More about Graduation Masses

MORE ON GRADUATION MASSES

My reservations about graduation Masses were reinforced when I was contacted last week by a priest who had been asked to preside at one scheduled for the following day. He felt compromised by the liturgy that had been presented to him just that day but did not want to refuse to preside. Any change was difficult because of the lack of time and because hundreds of participants’ booklets had already been run off.

There were numerous problems with the proposed Mass.

The two scripture readings were both taken from the Gospels. One was described as the ‘word of the Lord’ and the other as ‘the Gospel of the Lord’. I’m not sure how one differed from the other. Does it matter? Yes, because as Christians we accept the whole of the scriptures as the word of God and one of the main aims of the reforms of the liturgy after Vatican II was to offer a richer range of biblical readings in the celebration of Mass.

The Eucharistic Prayer printed in the booklet was not one of the 10 approved for use but one that somebody has composed. Does it matter? Yes, because this prayer is the most solemn prayer of the liturgy and the texts used are authorised by the Church. The official versions have been crafted by people with skills in theology, ritual and poetry and should not be jettisoned lightly. The assembly should never be put in the position of saying ‘Amen’ to what is not the prayer of the Church.

The words ‘Lord’ and ‘Father’ had been expunged wherever they occur in the texts of the Mass. For example, the greeting ‘The Lord be with you’ was replaced by ‘May God be with you’ and, amazingly, the first line of the Lord’s Prayer was omitted to avoid describing God as ‘Our Father’. Does it matter? Yes, because the term ‘Lord’ is basic to Christianity; it appears hundreds of times in the scriptures; it is used in titles like the Lord’s Prayer, the Lord’s Day and the Lord’s Supper. The term ‘Lord’ is used to refer both to the first and the second persons of the Trinity, so to always replace it with ‘God’ changes the focus of the prayer.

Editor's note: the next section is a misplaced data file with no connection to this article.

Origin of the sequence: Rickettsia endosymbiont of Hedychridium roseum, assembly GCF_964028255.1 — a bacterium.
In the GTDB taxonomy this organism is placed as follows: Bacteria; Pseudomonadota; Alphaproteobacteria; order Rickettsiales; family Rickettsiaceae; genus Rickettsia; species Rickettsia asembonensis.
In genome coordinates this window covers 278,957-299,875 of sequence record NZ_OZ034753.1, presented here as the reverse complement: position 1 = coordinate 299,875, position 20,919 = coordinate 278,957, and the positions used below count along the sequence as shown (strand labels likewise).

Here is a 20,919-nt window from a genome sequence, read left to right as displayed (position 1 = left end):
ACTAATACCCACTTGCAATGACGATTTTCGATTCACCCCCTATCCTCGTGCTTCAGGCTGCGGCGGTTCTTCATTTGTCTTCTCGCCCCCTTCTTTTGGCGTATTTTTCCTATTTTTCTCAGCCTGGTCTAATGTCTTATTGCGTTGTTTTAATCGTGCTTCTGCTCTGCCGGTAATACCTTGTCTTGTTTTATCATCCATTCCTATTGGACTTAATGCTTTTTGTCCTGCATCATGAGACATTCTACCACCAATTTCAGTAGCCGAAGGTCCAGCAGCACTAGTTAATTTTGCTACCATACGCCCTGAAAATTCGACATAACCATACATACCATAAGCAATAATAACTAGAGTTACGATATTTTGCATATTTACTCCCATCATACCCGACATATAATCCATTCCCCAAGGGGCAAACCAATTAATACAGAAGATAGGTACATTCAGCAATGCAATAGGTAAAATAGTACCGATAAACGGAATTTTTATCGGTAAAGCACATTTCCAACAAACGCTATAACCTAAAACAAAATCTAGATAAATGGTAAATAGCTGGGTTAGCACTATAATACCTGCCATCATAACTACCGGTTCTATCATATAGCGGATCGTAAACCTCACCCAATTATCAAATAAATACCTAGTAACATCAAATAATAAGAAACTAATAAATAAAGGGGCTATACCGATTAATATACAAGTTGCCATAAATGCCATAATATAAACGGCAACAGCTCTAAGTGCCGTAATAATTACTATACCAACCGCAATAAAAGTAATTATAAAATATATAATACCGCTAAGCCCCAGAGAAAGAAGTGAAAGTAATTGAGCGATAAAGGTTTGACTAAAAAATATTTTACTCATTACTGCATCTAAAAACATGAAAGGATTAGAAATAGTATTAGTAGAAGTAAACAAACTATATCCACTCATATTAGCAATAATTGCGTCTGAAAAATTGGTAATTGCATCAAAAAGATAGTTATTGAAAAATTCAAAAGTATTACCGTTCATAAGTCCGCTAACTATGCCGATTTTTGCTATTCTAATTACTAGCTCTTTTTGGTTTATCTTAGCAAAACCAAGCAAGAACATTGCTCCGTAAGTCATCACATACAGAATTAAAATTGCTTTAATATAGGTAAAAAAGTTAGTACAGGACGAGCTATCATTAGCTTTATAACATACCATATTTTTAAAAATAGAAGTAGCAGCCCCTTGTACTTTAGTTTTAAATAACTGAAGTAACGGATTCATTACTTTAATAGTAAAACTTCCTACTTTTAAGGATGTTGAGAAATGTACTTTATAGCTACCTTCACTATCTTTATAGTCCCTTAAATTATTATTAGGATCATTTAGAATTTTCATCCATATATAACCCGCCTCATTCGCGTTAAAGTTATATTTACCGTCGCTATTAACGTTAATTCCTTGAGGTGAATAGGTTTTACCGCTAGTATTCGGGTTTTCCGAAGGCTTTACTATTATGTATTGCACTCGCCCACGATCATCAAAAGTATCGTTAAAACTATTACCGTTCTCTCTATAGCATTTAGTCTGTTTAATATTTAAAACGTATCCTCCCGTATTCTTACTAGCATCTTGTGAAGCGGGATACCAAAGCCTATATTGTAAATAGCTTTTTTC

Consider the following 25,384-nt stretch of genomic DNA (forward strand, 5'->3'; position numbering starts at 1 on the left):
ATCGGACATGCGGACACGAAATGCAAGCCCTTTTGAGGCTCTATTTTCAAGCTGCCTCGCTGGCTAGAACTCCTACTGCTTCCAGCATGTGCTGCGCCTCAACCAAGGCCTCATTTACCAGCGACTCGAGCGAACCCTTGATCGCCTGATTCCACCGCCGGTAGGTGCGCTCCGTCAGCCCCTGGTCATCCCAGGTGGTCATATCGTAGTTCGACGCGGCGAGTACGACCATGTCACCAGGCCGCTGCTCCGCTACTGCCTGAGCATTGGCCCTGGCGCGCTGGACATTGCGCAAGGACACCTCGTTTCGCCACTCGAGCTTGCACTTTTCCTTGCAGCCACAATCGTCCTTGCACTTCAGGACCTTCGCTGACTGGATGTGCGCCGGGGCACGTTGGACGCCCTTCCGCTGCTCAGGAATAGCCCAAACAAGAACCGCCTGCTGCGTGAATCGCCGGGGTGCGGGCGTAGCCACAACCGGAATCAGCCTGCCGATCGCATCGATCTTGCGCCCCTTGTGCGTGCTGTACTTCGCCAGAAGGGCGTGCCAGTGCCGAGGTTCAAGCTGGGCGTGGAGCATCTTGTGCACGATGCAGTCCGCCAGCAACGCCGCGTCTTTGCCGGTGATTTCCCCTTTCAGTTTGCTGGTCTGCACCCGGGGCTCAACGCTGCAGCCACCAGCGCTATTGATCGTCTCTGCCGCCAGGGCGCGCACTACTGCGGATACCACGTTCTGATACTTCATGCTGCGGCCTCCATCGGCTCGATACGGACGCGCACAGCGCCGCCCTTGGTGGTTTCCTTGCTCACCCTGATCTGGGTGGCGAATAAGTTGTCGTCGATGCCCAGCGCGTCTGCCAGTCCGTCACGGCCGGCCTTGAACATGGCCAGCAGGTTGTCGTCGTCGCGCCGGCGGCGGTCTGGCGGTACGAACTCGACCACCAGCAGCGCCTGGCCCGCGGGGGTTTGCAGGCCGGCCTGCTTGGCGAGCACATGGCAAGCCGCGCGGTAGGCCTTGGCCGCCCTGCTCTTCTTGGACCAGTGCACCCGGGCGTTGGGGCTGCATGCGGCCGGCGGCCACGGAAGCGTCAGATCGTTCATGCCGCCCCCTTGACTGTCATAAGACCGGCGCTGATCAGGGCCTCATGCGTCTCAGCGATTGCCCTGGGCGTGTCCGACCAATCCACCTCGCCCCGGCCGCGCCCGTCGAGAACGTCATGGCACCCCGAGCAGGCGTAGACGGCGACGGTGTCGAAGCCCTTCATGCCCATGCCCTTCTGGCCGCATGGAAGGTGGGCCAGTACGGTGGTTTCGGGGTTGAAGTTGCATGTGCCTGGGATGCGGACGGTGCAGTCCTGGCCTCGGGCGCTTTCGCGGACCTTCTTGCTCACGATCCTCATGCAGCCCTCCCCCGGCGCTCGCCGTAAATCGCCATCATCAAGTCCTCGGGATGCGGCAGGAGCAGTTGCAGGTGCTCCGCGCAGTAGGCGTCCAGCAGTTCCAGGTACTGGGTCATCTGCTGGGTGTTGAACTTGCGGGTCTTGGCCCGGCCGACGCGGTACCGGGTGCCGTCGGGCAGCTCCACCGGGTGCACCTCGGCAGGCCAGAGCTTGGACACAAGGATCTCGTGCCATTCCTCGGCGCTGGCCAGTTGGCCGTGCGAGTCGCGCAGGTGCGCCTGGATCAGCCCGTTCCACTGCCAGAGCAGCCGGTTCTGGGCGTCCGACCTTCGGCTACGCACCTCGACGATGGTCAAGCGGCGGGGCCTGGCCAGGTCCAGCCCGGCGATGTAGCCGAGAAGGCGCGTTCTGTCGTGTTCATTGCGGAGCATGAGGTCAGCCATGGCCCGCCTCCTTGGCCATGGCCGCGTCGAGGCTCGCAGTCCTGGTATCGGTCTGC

I wonder how those fathers who were present at the Mass felt about the fact that it was considered inappropriate to use father as an image for God. Certainly we need to use a variety of terms and images for God and Christ but we cannot unilaterally remove those that are a central part of the Christian tradition.

It causes confusion for the assembly when familiar prayers and cues for responses are altered. How does the assembly know to start the Lord’s Prayer with ‘Hallowed be Thy name’? Do they respond to ‘God, hear us’ with ‘God, hear our prayer’ or ‘Lord, hear our prayer’?

Of course, the reply is that ‘all the words are provided in the Mass booklet’. But Mass booklets with the entire script create their own problems. How can an assembly possibly participate fully in liturgy when everyone is absorbed in printed words on a page? What about students with learning difficulties or parents who cannot read English?

The liturgy was excessively wordy. The specially written opening prayer had five long sentences instead of the two or three of those in the sacramentary. The Prayer of the Faithful petitions were up to eight lines long. There were words, words and more words and no times of silence.

I will be labelled old-fashioned, or worse, for my criticisms and told that the ‘creative’ Mass was meaningful. For whom, I wonder.

Elizabeth Harrington